It was not Jesus who commended the course of action but the master of the steward. But what was going on here? What, in fact, was the unjust steward doing? To begin with we note that the steward was being called to account for his actions prior to the story we hear. He was to give an account of his stewardship for he had dealt unjustly by wasting the master’s goods. What did this unjust steward do? We read that he called the master’s creditors and made them pay less than they owed. To one he reduced the bill by half, to another he knocked twenty percent off. How should we understand this? Was the steward continuing in his unjust ways? If these actions were a continuation of his former unjust ways in wasting the master’s goods, then it is not likely that the master would commend his steward. What we need to understand is that the steward earned his money by taking a commission on the goods his master owned or sold. Different goods earned different commission which explains the differences we see in the text. So, by reducing the bills, what he was doing was removing his commission. The master would still get what he was owed by those in his debt, but the steward would forego his commission.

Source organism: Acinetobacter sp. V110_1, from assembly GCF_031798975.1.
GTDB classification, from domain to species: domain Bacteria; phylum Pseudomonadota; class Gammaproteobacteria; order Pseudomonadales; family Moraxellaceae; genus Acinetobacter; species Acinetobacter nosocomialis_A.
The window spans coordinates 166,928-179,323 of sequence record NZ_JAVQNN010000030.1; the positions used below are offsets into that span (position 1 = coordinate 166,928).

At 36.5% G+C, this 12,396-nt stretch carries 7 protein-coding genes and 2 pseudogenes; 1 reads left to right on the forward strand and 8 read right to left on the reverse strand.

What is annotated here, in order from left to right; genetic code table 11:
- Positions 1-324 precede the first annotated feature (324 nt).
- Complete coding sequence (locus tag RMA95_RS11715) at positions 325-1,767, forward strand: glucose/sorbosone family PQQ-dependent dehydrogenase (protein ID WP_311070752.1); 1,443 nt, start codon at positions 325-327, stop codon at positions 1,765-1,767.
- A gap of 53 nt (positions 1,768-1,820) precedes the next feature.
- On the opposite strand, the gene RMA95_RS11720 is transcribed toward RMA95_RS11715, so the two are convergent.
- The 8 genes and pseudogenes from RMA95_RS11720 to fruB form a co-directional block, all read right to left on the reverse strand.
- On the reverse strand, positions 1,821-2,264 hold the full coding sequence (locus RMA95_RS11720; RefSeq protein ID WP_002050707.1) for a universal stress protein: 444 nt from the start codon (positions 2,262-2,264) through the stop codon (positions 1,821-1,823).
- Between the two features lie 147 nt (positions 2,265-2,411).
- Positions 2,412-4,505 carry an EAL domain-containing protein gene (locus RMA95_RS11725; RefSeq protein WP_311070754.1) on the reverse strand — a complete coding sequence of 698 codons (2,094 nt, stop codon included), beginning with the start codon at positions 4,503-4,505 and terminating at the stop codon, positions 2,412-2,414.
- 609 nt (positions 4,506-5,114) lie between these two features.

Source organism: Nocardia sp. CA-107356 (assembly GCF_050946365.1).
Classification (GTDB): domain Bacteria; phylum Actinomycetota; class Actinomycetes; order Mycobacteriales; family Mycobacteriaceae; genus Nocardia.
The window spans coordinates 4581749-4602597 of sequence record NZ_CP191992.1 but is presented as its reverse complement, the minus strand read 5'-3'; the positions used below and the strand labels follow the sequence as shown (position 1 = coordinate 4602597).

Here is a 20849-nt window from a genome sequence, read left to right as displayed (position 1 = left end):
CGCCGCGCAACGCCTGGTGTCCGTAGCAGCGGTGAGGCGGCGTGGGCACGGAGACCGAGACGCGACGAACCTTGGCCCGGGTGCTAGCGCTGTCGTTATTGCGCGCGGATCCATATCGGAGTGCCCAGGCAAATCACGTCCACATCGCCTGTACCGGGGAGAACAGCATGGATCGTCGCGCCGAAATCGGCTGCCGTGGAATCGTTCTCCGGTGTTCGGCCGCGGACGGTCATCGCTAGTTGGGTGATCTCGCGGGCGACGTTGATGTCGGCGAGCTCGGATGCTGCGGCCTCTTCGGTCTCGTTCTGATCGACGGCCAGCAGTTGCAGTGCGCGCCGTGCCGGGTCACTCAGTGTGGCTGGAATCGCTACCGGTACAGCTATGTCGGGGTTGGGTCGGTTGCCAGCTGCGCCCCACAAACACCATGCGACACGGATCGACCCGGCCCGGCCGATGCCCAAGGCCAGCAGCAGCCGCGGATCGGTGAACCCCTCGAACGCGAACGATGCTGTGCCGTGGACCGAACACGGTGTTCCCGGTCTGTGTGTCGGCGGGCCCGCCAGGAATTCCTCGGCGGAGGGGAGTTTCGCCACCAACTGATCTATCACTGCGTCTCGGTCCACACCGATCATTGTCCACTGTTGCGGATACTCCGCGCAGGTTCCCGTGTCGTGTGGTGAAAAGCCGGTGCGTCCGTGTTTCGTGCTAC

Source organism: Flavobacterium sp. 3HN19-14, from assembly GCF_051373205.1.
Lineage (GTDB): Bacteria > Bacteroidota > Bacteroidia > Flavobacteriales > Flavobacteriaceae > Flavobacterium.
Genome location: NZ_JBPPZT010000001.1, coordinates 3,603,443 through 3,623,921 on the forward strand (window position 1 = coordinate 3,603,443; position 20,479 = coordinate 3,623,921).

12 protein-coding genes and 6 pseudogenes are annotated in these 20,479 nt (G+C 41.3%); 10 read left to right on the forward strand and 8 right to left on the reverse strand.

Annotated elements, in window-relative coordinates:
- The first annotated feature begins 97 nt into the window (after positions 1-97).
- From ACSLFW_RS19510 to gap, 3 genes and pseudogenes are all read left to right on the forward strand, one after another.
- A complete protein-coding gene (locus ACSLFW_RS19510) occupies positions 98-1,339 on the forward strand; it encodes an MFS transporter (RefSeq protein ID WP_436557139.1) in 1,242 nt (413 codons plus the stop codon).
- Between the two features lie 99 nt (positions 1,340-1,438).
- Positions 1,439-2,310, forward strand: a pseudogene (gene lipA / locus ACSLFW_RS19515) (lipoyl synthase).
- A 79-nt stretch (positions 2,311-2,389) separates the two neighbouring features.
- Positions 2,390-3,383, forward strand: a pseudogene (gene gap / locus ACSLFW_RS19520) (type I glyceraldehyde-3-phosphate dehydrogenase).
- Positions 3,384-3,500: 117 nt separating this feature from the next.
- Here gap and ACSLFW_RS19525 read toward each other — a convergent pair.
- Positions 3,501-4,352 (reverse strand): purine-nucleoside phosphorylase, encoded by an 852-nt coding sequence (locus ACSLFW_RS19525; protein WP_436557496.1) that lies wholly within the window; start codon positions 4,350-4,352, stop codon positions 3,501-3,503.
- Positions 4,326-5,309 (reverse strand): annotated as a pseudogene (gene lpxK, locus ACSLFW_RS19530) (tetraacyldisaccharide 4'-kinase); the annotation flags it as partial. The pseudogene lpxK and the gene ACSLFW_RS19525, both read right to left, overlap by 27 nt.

But what advantage did the unjust steward gain by losing his commission? Why did he do this? There are two things we can say:

[i] He was NOT defrauding his master in doing this – hence the commendation he earns from the master.

[ii] But he was seeking to endear himself to the master’s debtors and clientele, in the hope of gaining future employment.

It was not simply that he was hoping that the master’s debtors would give him a meal now and then in gratitude. Rather he was establishing his reputation. He was also enhancing his master’s reputation by lowering their debts, on account of waiving his commission. The steward was still unjust – he still had to face the charges – but the master approves of what the unjust steward did. We are enjoined in this to not seek the gathering of money – but to put what money we have to good use.